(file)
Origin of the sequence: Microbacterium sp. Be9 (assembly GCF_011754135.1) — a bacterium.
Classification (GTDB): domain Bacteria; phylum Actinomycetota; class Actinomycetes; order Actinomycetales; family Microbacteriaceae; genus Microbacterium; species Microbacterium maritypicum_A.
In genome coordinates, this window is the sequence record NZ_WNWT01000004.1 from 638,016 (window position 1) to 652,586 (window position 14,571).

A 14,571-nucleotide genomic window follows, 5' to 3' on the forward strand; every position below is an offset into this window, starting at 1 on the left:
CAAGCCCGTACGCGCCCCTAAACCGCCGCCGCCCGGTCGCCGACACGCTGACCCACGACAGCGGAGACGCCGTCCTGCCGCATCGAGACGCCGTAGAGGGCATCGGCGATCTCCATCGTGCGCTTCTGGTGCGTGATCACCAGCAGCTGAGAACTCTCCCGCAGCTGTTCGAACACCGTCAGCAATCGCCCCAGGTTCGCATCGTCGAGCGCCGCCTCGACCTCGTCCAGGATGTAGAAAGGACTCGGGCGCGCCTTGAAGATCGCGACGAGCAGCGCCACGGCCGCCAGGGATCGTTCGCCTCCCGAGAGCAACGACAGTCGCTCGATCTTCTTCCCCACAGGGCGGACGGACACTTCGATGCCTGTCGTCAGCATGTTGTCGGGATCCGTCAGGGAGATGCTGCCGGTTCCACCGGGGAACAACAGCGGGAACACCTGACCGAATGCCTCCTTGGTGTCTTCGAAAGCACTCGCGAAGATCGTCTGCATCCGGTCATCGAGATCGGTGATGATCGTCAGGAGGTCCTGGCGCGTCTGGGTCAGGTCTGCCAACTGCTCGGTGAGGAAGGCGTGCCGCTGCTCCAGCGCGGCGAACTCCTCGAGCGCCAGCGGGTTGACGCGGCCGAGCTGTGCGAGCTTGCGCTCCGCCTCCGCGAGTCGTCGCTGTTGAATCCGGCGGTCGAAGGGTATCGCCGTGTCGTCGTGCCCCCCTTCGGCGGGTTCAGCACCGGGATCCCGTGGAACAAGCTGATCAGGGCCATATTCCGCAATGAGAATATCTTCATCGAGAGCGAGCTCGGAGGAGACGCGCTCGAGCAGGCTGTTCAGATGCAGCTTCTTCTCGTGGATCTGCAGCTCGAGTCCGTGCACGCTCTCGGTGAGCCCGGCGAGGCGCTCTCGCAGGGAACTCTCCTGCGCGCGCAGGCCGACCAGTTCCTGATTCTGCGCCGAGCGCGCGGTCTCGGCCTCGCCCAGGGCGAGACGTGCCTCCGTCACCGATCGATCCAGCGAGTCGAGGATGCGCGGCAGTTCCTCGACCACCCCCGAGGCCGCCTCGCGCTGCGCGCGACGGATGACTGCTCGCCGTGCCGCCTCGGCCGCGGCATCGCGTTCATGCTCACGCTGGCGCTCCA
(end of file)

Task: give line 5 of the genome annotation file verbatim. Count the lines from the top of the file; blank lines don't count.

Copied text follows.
CAAGCCCGTACGCGCCCCTAAACCGCCGCCGCCCGGTCGCCGACACGCTGACCCACGACAGCGGAGACGCCGTCCTGCCGCATCGAGACGCCGTAGAGGGCATCGGCGATCTCCATCGTGCGCTTCTGGTGCGTGATCACCAGCAGCTGAGAACTCTCCCGCAGCTGTTCGAACACCGTCAGCAATCGCCCCAGGTTCGCATCGTCGAGCGCCGCCTCGACCTCGTCCAGGATGTAGAAAGGACTCGGGCGCGCCTTGAAGATCGCGACGAGCAGCGCCACGGCCGCCAGGGATCGTTCGCCTCCCGAGAGCAACGACAGTCGCTCGATCTTCTTCCCCACAGGGCGGACGGACACTTCGATGCCTGTCGTCAGCATGTTGTCGGGATCCGTCAGGGAGATGCTGCCGGTTCCACCGGGGAACAACAGCGGGAACACCTGACCGAATGCCTCCTTGGTGTCTTCGAAAGCACTCGCGAAGATCGTCTGCATCCGGTCATCGAGATCGGTGATGATCGTCAGGAGGTCCTGGCGCGTCTGGGTCAGGTCTGCCAACTGCTCGGTGAGGAAGGCGTGCCGCTGCTCCAGCGCGGCGAACTCCTCGAGCGCCAGCGGGTTGACGCGGCCGAGCTGTGCGAGCTTGCGCTCCGCCTCCGCGAGTCGTCGCTGTTGAATCCGGCGGTCGAAGGGTATCGCCGTGTCGTCGTGCCCCCCTTCGGCGGGTTCAGCACCGGGATCCCGTGGAACAAGCTGATCAGGGCCATATTCCGCAATGAGAATATCTTCATCGAGAGCGAGCTCGGAGGAGACGCGCTCGAGCAGGCTGTTCAGATGCAGCTTCTTCTCGTGGATCTGCAGCTCGAGTCCGTGCACGCTCTCGGTGAGCCCGGCGAGGCGCTCTCGCAGGGAACTCTCCTGCGCGCGCAGGCCGACCAGTTCCTGATTCTGCGCCGAGCGCGCGGTCTCGGCCTCGCCCAGGGCGAGACGTGCCTCCGTCACCGATCGATCCAGCGAGTCGAGGATGCGCGGCAGTTCCTCGACCACCCCCGAGGCCGCCTCGCGCTGCGCGCGACGGATGACTGCTCGCCGTGCCGCCTCGGCCGCGGCATCGCGTTCATGCTCACGCTGGCGCTCCA